The wordcloud above is what my MDL4000 class generated regarding what media and digital literacy skills entail. This sparked conversation and reflection about how I personally share myself in a media rich world. It seems that as I get older I share less and less of myself, and more of my learning knowledge. My selfie game used to be on point, yet now I feel less inclined and a little uncomfortable to post a photo of myself. My presence on Facebook is all but obsolete and my obsession with the blogger platform Tumblr has ceased to exist. The majority of my social media presence rests on Instagram, Twitter, and Pinterest. I use Instagram to post personal photos of nature, friends and family, and exciting tidbits of my life. Twitter is both an educational and personal platform for me, saving my witty (or what friends would dub as lame) sense of humour for my private twitter and using my professional profile to connect with peers and educators. As teachers we need to be cognizant with how we are conducting ourselves on the internet as it is out there for the public to see. This means employers, students, and colleagues are able to see what you are posting and whether or not it is appropriate. I created an online presence for myself via BitMoji, solving my selfie angst while still being able to represent myself in some kind of form.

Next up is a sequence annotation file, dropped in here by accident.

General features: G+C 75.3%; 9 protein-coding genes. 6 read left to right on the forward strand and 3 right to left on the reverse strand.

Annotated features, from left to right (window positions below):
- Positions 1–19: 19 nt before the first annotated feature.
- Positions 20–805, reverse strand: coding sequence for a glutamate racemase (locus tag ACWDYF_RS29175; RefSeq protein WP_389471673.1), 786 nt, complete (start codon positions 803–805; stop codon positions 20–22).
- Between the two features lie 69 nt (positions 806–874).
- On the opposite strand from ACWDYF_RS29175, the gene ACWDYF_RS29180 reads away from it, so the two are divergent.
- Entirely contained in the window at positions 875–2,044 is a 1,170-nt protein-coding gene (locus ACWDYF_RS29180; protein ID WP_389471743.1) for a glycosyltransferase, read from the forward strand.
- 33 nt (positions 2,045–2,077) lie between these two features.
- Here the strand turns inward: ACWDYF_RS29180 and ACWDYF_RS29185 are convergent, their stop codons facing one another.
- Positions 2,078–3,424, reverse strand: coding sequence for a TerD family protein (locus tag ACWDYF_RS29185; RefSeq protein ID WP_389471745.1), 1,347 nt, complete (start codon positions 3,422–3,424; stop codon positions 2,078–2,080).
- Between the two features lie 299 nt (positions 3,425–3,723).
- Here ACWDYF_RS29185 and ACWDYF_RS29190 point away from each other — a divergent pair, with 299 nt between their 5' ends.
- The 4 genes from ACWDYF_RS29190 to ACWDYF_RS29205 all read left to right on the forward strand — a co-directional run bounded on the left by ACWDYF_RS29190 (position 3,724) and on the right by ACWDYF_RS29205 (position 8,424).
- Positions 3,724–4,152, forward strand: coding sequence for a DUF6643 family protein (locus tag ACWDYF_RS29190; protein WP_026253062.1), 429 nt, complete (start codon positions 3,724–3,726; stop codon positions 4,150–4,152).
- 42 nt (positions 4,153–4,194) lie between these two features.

Both technology and mind mapping are great tools for collaboration and sharing ideas in a small group. When asked to define media literacy a peer of mine, Jonathan, and I were able to map our ideas out on paper and then transfer these ideas to a wordcloud online. Both of these techniques were effective and gave us a chance to illustrate how to differentiate an activity to those that are more creative on paper or those that are more comfortable using media to create. You could use these wordclouds or mindmapping for numerous concepts across all curriculums allowing for collaboration, understanding, and different perspectives.